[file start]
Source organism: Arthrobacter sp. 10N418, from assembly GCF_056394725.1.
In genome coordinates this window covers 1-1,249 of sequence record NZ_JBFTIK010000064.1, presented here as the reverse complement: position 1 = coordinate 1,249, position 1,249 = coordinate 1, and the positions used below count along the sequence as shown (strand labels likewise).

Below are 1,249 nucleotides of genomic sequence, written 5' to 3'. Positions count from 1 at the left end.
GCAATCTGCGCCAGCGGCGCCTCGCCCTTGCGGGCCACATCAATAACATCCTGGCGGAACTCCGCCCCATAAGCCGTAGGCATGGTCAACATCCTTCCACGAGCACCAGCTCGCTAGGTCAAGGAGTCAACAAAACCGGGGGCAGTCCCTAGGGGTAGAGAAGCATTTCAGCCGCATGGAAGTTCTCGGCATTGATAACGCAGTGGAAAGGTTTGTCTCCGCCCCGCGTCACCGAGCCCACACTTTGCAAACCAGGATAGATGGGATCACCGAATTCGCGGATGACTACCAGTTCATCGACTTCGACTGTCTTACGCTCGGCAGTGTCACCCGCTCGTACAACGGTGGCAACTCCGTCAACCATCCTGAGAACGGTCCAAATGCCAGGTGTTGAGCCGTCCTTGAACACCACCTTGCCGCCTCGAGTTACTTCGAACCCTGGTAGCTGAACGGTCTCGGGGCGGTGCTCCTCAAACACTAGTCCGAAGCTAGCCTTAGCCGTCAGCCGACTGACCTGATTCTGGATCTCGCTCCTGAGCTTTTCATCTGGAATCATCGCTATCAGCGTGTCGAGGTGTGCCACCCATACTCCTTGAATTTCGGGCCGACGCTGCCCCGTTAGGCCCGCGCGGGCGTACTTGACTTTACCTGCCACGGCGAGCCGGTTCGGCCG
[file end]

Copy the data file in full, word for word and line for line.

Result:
Source organism: Arthrobacter sp. 10N418, from assembly GCF_056394725.1.
In genome coordinates this window covers 1-1,249 of sequence record NZ_JBFTIK010000064.1, presented here as the reverse complement: position 1 = coordinate 1,249, position 1,249 = coordinate 1, and the positions used below count along the sequence as shown (strand labels likewise).

Below are 1,249 nucleotides of genomic sequence, written 5' to 3'. Positions count from 1 at the left end.
GCAATCTGCGCCAGCGGCGCCTCGCCCTTGCGGGCCACATCAATAACATCCTGGCGGAACTCCGCCCCATAAGCCGTAGGCATGGTCAACATCCTTCCACGAGCACCAGCTCGCTAGGTCAAGGAGTCAACAAAACCGGGGGCAGTCCCTAGGGGTAGAGAAGCATTTCAGCCGCATGGAAGTTCTCGGCATTGATAACGCAGTGGAAAGGTTTGTCTCCGCCCCGCGTCACCGAGCCCACACTTTGCAAACCAGGATAGATGGGATCACCGAATTCGCGGATGACTACCAGTTCATCGACTTCGACTGTCTTACGCTCGGCAGTGTCACCCGCTCGTACAACGGTGGCAACTCCGTCAACCATCCTGAGAACGGTCCAAATGCCAGGTGTTGAGCCGTCCTTGAACACCACCTTGCCGCCTCGAGTTACTTCGAACCCTGGTAGCTGAACGGTCTCGGGGCGGTGCTCCTCAAACACTAGTCCGAAGCTAGCCTTAGCCGTCAGCCGACTGACCTGATTCTGGATCTCGCTCCTGAGCTTTTCATCTGGAATCATCGCTATCAGCGTGTCGAGGTGTGCCACCCATACTCCTTGAATTTCGGGCCGACGCTGCCCCGTTAGGCCCGCGCGGGCGTACTTGACTTTACCTGCCACGGCGAGCCGGTTCGGCCG